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They need, of course, their baseball bats, their sweatshirts, and their shoes (the ones with spikes along the soles), and it will not be news to anyone that players need their uniforms and socks, and video for taping swings, and shampoo for their locks.
With all of this and much, much more, the trucks were loaded down, as they left northern cities, each for some more temperate town where baseball can be practiced free of sleet and ice and snow.
This happens every February, everywhere you go, but I had never noticed in the loading of the vans the placement in among the crates, the duffle bags, the cans of many cardboard boxes labeled "bubble gum."
It's true. It isn't only jock straps or some super secret brew to muscle up the little guys so they can whack the ball a hundred feet beyond the high and distant outfield wall - it's bubble gum.
The trucks are full of boxes of the stuff, and in these days when rooting for a baseball team is tough these days of ticket prices higher than they've ever been, and of the Yankees owning everybody, so they'll win again.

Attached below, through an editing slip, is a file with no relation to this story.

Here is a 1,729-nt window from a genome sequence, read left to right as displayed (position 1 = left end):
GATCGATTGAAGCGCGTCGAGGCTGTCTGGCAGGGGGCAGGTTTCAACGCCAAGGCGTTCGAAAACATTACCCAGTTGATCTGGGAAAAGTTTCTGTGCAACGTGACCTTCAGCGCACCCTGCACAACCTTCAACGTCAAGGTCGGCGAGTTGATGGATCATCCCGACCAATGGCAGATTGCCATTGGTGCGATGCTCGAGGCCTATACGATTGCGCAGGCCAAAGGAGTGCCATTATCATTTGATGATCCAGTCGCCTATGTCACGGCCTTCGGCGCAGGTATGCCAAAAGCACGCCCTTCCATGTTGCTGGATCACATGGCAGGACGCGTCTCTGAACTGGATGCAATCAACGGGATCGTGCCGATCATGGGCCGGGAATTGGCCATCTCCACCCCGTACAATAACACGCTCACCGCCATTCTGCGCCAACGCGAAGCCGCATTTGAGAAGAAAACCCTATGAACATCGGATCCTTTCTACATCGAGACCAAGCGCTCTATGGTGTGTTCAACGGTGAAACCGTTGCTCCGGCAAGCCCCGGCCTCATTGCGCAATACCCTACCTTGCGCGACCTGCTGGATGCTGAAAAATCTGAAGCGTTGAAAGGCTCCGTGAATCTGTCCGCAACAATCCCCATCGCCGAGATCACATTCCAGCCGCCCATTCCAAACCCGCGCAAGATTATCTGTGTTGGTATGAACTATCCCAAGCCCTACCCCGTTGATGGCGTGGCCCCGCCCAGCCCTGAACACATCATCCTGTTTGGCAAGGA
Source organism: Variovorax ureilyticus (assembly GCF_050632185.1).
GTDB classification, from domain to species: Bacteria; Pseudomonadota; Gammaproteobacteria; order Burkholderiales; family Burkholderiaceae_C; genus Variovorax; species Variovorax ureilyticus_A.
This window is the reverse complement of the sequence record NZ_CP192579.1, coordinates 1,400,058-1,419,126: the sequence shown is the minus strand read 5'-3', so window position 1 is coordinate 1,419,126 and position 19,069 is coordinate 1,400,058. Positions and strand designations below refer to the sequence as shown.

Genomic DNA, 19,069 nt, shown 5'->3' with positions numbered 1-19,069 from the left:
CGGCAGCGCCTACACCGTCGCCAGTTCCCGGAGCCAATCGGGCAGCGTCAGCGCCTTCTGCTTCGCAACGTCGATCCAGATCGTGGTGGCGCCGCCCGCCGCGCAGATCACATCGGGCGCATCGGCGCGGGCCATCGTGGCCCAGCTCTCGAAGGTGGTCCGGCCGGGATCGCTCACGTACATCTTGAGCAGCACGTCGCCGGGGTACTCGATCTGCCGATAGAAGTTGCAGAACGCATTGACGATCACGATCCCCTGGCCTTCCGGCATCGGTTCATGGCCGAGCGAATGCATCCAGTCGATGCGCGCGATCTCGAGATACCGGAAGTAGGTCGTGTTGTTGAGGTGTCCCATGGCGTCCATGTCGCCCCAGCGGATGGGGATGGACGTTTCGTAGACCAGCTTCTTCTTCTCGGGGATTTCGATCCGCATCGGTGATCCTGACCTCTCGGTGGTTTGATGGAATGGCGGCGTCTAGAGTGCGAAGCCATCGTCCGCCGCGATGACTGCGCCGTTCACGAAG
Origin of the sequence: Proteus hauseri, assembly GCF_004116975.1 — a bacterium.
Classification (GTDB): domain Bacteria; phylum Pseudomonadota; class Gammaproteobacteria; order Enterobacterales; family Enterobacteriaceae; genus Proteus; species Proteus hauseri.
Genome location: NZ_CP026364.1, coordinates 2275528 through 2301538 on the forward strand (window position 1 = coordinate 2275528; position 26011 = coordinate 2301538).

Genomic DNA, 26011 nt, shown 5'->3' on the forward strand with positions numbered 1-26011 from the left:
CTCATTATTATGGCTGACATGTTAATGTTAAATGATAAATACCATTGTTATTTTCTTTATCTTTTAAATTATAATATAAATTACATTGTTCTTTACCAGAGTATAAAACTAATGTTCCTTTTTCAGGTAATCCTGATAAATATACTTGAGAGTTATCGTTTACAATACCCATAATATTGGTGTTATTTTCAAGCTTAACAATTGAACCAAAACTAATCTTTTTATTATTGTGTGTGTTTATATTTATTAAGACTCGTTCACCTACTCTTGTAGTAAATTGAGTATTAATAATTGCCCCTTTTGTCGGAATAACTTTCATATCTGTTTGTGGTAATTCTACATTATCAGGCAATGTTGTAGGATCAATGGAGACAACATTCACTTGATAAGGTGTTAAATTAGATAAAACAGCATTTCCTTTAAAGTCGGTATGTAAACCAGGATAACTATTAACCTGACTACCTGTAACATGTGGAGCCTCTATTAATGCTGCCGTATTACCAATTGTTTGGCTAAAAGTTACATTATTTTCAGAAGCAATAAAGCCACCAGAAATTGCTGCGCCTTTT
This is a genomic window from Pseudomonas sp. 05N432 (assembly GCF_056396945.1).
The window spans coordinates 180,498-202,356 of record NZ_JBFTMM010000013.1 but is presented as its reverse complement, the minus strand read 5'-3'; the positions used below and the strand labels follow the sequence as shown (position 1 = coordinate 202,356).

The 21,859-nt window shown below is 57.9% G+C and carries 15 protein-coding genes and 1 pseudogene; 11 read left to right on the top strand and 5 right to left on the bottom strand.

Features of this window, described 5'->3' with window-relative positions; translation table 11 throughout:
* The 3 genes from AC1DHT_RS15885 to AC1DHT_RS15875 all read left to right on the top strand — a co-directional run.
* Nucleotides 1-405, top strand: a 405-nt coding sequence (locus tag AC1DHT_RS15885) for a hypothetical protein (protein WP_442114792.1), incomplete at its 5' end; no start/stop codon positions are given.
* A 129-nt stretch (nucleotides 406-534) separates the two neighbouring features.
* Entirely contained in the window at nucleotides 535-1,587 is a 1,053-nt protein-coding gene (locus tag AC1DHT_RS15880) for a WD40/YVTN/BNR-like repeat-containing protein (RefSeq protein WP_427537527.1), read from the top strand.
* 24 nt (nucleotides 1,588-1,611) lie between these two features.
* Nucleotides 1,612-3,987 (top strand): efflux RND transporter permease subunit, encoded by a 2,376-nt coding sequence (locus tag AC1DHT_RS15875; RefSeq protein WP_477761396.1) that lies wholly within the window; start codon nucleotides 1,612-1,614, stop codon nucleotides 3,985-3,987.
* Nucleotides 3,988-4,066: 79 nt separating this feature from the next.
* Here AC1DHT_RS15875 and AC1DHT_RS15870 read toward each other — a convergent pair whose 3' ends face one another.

Or if they don't, they almost will. These days when, gee, the owners claim they're broke or that they very soon will be, hey, I can root for bubble gum and guys who like to chew it, as I can root for spring, blue sky, and sun to shine on through it. 'cause bubble gum's a link to simpler times, and simpler games, a time of 16 teams, when I knew all the players' names. A time before I knew how vacant some of them can be, a time when I would dream the next great hitter would be me.
And so hurrah for February, and for distant places, where catchers have begun to warm up the aspiring aces. Hooray, as well, for living dreams and hope that spring will come, and for the trucks now headed south - the ones with bubble gum.
This program aired on February 14, 2003. The audio for this program is not available.
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